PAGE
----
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Devil’s Food Cake

Devil's Food Cake

My siblings and I are all doted with very different artistic talents.  My brother is musically inclined.  He was selected at a very young age to sing in a prestigious choir in Puerto Rico and later learned to play guitar on his own.  My sister always excelled in all different type of visual art.  She could sketch, paint, and sculpt.  I was the bookish one, either reading and writing poems and stories that would now make me blush on how lame they were.  If there was ever a weekend when I needed to channel my sister’s ability to make pretty things, it should have been this one. Read More…

Vegetable Broth

I’m playing catch up with the French Fridays with Dorie crowd , and for some reason I decided to group my efforts by topic.  During the last few weeks I’ve made the three soups I missed writing about: the creamy cauliflower soup sans creamcheating on winter pea soup, and the orange scented lentil soup.  The backbone for all three soups was a homemade vegetable broth.  I usually just use the bouillon cubes whenever a recipe calls for vegetable broth, but I wanted to make my own stock for these soups.  Vegetable broth gets the ugly duckling treatment in most cookbooks and kitchen reference books I have around.  It’s usually ignored or mentioned in a little blurb away from its chicken, beef, and veal counteparts. Read More…

Arugula Chimichurri

Arugula Chimichurri

As much as I love chimichurri – the Argentinean condiment for meats and potatoes – I don’t make it as often as I should.  Skirt steak is in our dinner rotation at least every other week.  Most of the time it is sliced and used to top salads, but when I don’t there’s always roasted potatoes or some other starch involved.  In those occasions, it’s always nice to have some sauce on the side.  This is part of the lore on how chimichurri came to be an Argentinean and Uruguayan staple. Read More…

Kale Sofrito Risotto

kale sofrito risotto

I don’t consider myself a slave to fashion and trends.  My favorite pair of jeans is a faded, soft as sweatpants boot cut I bought ten years ago.  I have never made a cake pop.  It takes us a while to actually visit new ‘it’ restaurants. Eating healthily should never be considered a trend, however, I’ve fallen deep and hard into the kale love train.

Kale chips

Kale smoothies

Kale pestos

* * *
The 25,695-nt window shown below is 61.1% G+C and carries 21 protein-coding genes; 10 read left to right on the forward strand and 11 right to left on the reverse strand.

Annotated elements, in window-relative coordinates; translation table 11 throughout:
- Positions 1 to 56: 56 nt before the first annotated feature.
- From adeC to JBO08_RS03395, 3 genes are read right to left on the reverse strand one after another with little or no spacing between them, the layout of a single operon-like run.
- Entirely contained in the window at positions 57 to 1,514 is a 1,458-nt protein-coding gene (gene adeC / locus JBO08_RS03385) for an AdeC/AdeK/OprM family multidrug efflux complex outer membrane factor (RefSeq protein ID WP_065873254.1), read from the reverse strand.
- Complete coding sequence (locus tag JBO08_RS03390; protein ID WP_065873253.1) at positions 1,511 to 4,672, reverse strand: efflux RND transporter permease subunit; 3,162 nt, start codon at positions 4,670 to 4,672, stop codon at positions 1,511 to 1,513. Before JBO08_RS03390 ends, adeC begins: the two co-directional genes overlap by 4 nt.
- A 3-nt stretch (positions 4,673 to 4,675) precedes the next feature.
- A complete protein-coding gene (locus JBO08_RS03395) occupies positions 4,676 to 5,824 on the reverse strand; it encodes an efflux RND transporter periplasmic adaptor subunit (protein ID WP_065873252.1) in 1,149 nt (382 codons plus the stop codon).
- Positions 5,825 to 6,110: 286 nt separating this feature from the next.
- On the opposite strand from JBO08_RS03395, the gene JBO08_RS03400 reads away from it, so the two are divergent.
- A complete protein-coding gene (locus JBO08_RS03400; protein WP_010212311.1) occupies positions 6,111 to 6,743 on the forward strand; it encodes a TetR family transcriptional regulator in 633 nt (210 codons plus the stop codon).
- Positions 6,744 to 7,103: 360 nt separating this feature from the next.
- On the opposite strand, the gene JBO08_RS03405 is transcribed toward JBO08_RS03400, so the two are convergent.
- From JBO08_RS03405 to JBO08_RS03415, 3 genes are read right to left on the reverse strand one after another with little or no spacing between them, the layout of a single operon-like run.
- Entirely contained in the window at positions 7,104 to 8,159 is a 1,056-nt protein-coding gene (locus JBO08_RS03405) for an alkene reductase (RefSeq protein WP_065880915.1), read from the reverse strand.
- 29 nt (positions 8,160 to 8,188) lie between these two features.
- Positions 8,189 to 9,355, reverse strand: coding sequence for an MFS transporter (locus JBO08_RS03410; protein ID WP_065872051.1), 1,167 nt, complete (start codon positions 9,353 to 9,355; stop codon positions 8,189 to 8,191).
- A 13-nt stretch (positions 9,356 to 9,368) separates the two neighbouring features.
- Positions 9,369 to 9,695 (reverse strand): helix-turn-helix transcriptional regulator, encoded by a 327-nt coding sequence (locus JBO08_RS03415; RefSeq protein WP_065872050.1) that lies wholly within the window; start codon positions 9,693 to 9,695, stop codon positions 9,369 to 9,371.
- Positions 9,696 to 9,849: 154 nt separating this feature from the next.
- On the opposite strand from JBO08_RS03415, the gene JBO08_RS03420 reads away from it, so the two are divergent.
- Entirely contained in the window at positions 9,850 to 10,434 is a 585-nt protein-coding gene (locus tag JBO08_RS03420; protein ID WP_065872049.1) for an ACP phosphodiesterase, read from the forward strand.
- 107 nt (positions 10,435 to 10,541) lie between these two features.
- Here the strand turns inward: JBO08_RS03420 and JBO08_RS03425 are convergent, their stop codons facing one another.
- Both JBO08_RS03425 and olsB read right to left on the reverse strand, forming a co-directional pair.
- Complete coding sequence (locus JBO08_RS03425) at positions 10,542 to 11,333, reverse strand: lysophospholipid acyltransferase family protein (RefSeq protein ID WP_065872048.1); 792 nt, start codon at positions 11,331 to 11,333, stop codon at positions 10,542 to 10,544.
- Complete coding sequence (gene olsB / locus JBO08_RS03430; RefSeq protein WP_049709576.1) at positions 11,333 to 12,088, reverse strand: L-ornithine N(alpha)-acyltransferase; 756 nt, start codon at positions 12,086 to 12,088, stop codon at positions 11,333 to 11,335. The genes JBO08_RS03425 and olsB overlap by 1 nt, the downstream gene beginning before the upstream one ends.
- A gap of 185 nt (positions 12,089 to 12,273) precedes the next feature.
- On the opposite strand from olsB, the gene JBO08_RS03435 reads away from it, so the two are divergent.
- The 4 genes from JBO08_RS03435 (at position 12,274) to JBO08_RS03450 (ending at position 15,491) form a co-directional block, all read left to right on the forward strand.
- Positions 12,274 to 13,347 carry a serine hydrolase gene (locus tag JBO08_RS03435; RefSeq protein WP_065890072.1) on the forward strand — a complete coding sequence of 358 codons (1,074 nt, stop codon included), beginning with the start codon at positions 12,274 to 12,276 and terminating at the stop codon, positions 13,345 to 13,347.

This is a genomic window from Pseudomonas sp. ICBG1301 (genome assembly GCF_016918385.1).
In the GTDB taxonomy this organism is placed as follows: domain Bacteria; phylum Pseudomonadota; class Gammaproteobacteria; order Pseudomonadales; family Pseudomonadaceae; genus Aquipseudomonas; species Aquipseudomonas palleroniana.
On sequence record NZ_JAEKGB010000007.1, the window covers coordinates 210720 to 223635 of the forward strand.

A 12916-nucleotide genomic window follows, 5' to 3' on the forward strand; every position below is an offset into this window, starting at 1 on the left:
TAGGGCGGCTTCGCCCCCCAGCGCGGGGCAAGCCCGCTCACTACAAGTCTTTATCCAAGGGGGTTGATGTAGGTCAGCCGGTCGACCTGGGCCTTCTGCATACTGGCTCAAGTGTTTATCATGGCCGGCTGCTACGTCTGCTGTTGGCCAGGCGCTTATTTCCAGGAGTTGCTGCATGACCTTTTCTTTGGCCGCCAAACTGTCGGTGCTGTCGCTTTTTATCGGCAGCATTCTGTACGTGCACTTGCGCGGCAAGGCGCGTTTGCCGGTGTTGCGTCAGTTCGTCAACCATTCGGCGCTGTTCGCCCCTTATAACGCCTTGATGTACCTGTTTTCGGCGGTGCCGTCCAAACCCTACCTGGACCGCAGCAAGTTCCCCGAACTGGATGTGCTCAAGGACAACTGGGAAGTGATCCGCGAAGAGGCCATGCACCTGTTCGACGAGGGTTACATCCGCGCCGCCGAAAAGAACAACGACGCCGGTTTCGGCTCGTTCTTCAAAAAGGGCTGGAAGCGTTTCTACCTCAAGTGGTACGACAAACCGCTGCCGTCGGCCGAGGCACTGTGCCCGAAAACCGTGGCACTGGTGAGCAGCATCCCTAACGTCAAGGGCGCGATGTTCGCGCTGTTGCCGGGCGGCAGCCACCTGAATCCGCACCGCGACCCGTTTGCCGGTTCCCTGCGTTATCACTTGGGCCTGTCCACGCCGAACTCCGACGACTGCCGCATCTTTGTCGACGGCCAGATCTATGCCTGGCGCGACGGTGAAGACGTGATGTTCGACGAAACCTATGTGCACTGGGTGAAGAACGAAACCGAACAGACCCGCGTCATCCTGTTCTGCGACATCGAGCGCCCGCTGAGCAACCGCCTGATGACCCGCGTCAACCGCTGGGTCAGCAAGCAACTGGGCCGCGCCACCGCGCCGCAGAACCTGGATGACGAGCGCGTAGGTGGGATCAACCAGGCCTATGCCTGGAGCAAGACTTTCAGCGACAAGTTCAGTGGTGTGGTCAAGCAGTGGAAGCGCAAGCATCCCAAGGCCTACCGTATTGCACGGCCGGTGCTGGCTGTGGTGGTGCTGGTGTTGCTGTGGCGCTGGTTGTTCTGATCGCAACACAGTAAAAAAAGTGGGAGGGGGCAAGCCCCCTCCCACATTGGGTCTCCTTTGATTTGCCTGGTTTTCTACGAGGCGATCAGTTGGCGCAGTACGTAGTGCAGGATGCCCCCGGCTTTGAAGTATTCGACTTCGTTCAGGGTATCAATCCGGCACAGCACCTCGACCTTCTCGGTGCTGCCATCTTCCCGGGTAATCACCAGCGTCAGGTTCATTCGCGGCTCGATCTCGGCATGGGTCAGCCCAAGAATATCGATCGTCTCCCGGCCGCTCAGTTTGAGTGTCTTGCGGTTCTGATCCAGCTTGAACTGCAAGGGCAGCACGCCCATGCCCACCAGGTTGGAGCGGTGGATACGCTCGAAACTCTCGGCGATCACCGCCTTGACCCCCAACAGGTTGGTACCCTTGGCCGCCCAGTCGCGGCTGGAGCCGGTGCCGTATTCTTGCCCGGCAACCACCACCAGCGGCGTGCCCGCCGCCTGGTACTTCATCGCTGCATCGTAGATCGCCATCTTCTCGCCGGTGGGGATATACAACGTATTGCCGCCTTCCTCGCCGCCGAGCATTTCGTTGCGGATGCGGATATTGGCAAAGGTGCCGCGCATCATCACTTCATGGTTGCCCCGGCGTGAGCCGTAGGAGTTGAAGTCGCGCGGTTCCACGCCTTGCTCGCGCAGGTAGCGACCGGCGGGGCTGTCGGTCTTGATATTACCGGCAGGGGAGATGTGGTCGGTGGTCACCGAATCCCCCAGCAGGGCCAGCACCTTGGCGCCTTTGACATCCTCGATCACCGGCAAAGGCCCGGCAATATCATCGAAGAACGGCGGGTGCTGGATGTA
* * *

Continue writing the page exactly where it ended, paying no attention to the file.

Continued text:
Stir-fried kale

Kale, kale, kale. Read More…

Recipe Matchup: Chocolate Pudding

Chocolate pudding is the most comforting dessert I can think of.  Could it be the “ah, mine!” factor of the individual portions? The “feel good” chemical components in the chocolate? The silky texture?  While visiting Charleston last fall, E got to try Hominy Grill’s famous chocolate pudding.  I bought the restaurant’s recipe booklet, and after we returned home every other week I would hear “when are you making the pudding?”.  Last Sunday we had dinner over at our friends’ house and since it was my turn to bring dessert, I got around it.  I even splurged on “good” chocolate for them. Read More…

Kitchen Safety – Puncture Wounds

It is time for confessing… for acknowledging another bout of klutziness, of mindlessly doing things that required my full attention.  I’m not showing you my battle wound, but believe me, it was probably not even half as bad as I will make it sound.

Two months ago, we were over our friends’ house for an afternoon-long Sunday dinner, the kind where the conversations flow easily, the kitchen duties are seamlessly shared between hosts and overeager guests.  Most of the meal was ready – all we needed was to plate some avocado slices.

Gooey, slippery Haas avocado + unfamiliar knife that looked far more benign that what it actually was… you can tell where this story is going.  The knife did not make contact with the pit I was trying to remove.  It found the palm of my left hand.  I looked at the pooling blood in disbelief and looked helplessly at my hostess.

“Band Aid?”
“Coming right up.” Read More…

Blood Sausage Empanadas – Pastelillos de Morcilla

 Empanadas de Morcilla

Feliz día de Reyes!  Happy Epiphany day!  Today is technically the last day of the Puerto Rican holiday season.  My family is gathering at my sister’s place to celebrate.  This year we are forgoing the traditional Christmas menu of roast pork, rice with pigeon peas, and guineos en escabeche, so I dropped by my friendly neighborhood lechonera yesterday to pick up the “last” bit of lechón and morcillas, also known as blood sausage or black pudding.
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Cream of Crab and Saffron

After completing several projects for work during the spring, I was awarded points to redeem at a ‘rewards store’.  There were so many things to chose from!  My very inexpensive plastic immersion blender was already starting to show signs of age, so I opted to get a much powerful stainless steel one with my points.  I was so (vocally) excited about my new blender that Cynthia, a good friend from work, saved me a recipe feature from our local paper about soups.  This cream of crab and saffron is one of five recipes Chef Javier Menéndez shared with El Nuevo Día.  Chef Menéndez was one of the younger chefs featured in this year’s edition of Saborea Puerto Rico.  He’s also the Executive Chef at San Juan’s Texas de Brazil outpost. Read More…